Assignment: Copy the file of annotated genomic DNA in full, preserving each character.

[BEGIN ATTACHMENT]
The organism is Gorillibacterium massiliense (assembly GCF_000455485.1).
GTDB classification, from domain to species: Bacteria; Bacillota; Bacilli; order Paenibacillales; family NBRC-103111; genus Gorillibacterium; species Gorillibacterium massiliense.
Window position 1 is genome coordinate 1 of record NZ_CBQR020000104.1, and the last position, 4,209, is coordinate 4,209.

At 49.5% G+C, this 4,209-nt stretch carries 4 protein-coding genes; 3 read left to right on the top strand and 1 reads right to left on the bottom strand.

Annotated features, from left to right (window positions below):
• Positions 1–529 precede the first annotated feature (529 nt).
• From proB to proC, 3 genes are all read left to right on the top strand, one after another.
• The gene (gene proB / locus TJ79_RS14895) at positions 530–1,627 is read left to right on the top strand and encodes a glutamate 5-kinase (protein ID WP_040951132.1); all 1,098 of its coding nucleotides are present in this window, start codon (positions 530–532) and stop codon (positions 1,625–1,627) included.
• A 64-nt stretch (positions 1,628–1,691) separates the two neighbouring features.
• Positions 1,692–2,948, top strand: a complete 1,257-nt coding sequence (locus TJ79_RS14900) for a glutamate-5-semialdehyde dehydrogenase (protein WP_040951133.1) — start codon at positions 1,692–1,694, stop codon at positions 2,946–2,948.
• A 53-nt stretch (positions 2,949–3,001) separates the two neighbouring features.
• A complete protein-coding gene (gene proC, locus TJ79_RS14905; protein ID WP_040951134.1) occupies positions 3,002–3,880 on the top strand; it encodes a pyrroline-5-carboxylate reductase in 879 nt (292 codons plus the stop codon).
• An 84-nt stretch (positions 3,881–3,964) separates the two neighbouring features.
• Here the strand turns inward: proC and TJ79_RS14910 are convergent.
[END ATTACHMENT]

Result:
The organism is Gorillibacterium massiliense (assembly GCF_000455485.1).
GTDB classification, from domain to species: Bacteria; Bacillota; Bacilli; order Paenibacillales; family NBRC-103111; genus Gorillibacterium; species Gorillibacterium massiliense.
Window position 1 is genome coordinate 1 of record NZ_CBQR020000104.1, and the last position, 4,209, is coordinate 4,209.

At 49.5% G+C, this 4,209-nt stretch carries 4 protein-coding genes; 3 read left to right on the top strand and 1 reads right to left on the bottom strand.

Annotated features, from left to right (window positions below):
• Positions 1–529 precede the first annotated feature (529 nt).
• From proB to proC, 3 genes are all read left to right on the top strand, one after another.
• The gene (gene proB / locus TJ79_RS14895) at positions 530–1,627 is read left to right on the top strand and encodes a glutamate 5-kinase (protein ID WP_040951132.1); all 1,098 of its coding nucleotides are present in this window, start codon (positions 530–532) and stop codon (positions 1,625–1,627) included.
• A 64-nt stretch (positions 1,628–1,691) separates the two neighbouring features.
• Positions 1,692–2,948, top strand: a complete 1,257-nt coding sequence (locus TJ79_RS14900) for a glutamate-5-semialdehyde dehydrogenase (protein WP_040951133.1) — start codon at positions 1,692–1,694, stop codon at positions 2,946–2,948.
• A 53-nt stretch (positions 2,949–3,001) separates the two neighbouring features.
• A complete protein-coding gene (gene proC, locus TJ79_RS14905; protein ID WP_040951134.1) occupies positions 3,002–3,880 on the top strand; it encodes a pyrroline-5-carboxylate reductase in 879 nt (292 codons plus the stop codon).
• An 84-nt stretch (positions 3,881–3,964) separates the two neighbouring features.
• Here the strand turns inward: proC and TJ79_RS14910 are convergent.